Kaplan (2002) has elaborated these different stages of dreams in her book, Dreams are Letters from the Soul very nicely. She says that the first stage of dreaming is directional, goal-oriented, with a more masculine feel. In this stage, we discern and integrate information about the dreamer. In the second stage, which is spherical, spiralling and receptive, we learn to access and decode information that lies beyond our individual awareness. These collective nature of the dreams include the telepathic (information about something that is happening or has just occurred), clairvoyant (awareness of an immediate future possibility), and prophetic (awareness of a distant future possibility) experiences. The third stage dreams are transformative which include healing, teaching and oracular dreams. This stage of dreaming is a sacred marriage of the first two stages -- a coming together of our directional and goal-oriented dreams with our receptive dreams. The fourth stage dreaming is what the author calls "philanthropic" dreams in which a person can "work" through the dream world, in complete service to others. Most people will reach this stage only after years of spiritual work, both in the dream space and in waking life (Denwiddie, 2003). Thus, according to Kaplan, "Our sleep is not merely a time for decreased consciousness and rest. It is a time to awaken to the collective conscious of the soul, to communicate with our Creator. Let us use them to help us become truly awakened, that we may be used to awaken others."

Michaels (2005) has also written in her book, A Bedside Guide to Dreams that both insights and meanings emerge in our dreams. "Remember, dreams are letters from your soul, not generally meant to simply entertain you. Under most circumstances, applying the dream's insight will produce a constructive change in you as you align yourself more closely with your soul's purpose." After documenting 27 types of dreams, she summarized that dreams were related to the following six basic life issues:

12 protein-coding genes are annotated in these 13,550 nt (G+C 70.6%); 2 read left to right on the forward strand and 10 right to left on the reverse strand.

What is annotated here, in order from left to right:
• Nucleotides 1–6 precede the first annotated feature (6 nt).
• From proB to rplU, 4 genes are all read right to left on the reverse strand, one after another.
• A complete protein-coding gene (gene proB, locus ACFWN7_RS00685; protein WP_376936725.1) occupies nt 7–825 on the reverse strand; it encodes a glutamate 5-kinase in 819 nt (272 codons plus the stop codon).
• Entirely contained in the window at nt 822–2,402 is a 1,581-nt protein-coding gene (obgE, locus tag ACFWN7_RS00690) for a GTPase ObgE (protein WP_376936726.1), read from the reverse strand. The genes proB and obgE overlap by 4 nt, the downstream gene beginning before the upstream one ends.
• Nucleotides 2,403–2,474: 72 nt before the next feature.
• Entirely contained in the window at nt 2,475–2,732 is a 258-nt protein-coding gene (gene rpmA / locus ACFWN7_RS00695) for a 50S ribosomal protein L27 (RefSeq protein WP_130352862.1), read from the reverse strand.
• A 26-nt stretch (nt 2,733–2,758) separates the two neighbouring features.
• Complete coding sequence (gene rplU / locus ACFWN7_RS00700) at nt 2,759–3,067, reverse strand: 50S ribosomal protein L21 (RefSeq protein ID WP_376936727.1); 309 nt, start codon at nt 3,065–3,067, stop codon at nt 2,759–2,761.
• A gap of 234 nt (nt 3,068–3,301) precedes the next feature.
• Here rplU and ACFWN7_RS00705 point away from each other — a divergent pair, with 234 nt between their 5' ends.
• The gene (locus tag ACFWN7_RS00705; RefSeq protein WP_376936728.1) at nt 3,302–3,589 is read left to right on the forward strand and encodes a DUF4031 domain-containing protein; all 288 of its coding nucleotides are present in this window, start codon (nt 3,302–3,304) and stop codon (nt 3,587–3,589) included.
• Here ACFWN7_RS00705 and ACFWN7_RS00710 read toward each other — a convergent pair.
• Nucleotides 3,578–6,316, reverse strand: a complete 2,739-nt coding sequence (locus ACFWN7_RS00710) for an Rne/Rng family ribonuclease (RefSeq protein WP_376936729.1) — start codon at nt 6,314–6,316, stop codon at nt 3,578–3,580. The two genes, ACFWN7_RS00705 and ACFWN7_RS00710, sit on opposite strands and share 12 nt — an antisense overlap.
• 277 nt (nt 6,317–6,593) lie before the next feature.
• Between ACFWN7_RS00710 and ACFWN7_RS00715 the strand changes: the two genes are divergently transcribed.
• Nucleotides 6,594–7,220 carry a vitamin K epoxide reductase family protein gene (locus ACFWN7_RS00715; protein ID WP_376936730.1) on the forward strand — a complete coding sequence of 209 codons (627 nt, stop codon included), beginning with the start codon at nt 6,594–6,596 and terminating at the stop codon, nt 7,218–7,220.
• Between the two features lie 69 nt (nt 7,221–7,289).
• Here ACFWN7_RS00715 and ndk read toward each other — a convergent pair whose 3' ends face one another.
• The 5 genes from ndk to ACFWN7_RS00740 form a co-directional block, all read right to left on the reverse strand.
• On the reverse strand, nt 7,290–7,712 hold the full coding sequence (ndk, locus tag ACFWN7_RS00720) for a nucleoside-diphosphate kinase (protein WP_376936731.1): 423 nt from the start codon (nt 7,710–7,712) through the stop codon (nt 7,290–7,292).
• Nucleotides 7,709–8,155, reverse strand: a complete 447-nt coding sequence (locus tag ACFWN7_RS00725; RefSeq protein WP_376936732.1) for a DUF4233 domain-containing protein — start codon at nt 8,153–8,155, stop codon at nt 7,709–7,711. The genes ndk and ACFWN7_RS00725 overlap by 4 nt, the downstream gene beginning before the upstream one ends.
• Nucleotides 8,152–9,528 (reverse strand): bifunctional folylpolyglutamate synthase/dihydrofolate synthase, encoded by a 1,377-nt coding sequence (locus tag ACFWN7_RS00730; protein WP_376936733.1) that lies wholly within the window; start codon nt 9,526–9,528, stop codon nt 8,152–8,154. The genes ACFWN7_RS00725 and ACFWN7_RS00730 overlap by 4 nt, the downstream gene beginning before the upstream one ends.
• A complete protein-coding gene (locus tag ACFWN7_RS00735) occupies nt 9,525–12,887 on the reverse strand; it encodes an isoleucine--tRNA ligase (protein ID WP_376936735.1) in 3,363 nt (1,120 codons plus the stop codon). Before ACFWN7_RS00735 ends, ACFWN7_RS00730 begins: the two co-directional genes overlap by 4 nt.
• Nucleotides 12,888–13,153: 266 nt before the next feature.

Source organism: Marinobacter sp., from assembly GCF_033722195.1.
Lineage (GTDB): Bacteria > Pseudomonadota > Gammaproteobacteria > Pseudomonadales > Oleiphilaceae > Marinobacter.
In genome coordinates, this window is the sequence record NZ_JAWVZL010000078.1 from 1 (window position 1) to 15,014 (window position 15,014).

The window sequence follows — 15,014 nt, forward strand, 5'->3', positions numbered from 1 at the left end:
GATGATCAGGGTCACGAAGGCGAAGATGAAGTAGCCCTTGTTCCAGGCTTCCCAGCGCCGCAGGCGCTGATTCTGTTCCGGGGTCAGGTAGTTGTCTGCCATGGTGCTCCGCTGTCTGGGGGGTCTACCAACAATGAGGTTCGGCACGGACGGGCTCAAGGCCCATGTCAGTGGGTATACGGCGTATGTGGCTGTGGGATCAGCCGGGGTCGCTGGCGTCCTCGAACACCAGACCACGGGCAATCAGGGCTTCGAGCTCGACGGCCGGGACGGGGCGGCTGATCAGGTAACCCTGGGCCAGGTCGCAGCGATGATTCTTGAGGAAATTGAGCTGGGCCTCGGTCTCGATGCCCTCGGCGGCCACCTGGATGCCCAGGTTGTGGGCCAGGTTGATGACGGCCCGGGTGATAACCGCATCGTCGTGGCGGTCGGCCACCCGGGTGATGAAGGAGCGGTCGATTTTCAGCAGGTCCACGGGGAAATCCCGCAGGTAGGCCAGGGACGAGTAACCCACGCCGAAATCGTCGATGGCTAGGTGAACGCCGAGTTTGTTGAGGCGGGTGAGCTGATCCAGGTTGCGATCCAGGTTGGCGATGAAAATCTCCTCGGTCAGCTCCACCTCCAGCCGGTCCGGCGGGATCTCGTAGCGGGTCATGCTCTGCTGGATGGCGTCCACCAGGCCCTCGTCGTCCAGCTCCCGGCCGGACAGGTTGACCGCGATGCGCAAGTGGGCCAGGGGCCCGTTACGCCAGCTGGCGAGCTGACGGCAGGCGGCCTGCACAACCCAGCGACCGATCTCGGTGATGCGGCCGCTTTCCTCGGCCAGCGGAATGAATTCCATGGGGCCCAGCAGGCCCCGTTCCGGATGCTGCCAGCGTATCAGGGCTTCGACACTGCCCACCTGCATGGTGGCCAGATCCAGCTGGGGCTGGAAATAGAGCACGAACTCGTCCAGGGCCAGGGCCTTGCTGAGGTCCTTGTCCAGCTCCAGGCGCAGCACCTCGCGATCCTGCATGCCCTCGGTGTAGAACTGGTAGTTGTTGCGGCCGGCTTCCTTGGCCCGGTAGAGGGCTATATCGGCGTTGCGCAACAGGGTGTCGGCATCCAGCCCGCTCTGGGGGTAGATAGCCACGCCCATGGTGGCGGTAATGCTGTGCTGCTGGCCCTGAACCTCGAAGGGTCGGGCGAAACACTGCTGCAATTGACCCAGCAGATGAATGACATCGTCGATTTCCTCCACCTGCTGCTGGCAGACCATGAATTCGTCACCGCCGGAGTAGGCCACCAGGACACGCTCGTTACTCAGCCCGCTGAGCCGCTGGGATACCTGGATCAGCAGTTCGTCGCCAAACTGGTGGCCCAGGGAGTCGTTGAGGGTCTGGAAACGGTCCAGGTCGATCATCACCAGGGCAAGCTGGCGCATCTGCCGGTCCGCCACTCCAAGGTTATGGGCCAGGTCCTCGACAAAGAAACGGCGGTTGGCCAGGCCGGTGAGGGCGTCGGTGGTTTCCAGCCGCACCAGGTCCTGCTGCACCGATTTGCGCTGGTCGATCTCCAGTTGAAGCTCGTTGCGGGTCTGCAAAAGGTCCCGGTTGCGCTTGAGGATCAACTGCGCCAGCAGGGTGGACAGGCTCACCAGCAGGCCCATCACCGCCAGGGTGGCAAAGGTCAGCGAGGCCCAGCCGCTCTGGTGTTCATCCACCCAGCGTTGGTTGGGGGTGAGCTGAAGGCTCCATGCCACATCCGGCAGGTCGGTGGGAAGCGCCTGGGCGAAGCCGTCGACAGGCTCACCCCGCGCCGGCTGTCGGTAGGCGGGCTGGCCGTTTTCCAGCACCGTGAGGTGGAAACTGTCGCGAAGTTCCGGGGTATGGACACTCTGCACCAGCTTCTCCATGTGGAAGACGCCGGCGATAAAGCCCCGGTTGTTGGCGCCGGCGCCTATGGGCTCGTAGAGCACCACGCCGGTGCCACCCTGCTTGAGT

1.      Body and Health: When we learn to pay attention to our dreams, we realize that we have our own built-in doctor. Sometimes when we dream that certain foods disagree with our body, we also see how to heal ourselves.

2.      Relationships: Very often, our dreams give us feedback about our behaviour in the    relationship and how to clear up our acts to make room for a better relationship.

3.      Decision-making: Decision-making dreams do not give direct answers to our problems but offer a clearer view of the situations, which can help in taking right decisions.

4.      Male and Female Balancing: We may see ourselves doing something that is not characteristic of us but the opposite trait needs to be brought in for maintaining balance.

5.      Strength: Strength dreams act like meters to show us the level of strength or vulnerability we are feeling.

6.      Sex: Sometimes we have sex dreams as a way of balancing our own sexual energy or resolving our psychological feelings about sexuality.

Thus, many of the researchers (e.g. Thurston, 1978; Bhattacharya, 2000; Todeschi, 2002, 2004; Reed, 2003; Holloway, 2006) are of the opinion today that dreams do not come unbidden or without purpose. They come to help us in some way. They do this by having us reach beyond our individuality into timelessness and spacelessness. We, therefore, need to realize that all parts of the mind (conscious, subconscious and unconscious) merge in dreams into one and become universal to give us a window view of our soul (Michaels, 2005). 

Creating Meaningful Dreams

We have seen that dreams occur in cycles in different stages. The first stage dream, which is directional and which is more concerned with dreamer's unsatisfied desires, perhaps comes at its own. Therefore, many of us experience such dreams as wish fulfilment of the day-today desires as claimed by Freud in his first theory of dream interpretation. But when we go deeper and deeper into our unconscious mind to have second, third or fourth stage dream, we find them changing in many ways -- becoming more and more informative, constructive, meaningful and prophetic. Dreams of such stages, however, appear only in such persons who want to have them and also want to remember them. Otherwise, only some persons can experience even second and third stage dream and that also occasionally. Kaplan (2002) has rightly said that people can have third and fourth stage dreams (prophetic and philanthropic) only after years of spiritual work in both the dream space and waking life. Michaels (2005), therefore, has suggested the following steps to remember dreams and to reach the fourth stage: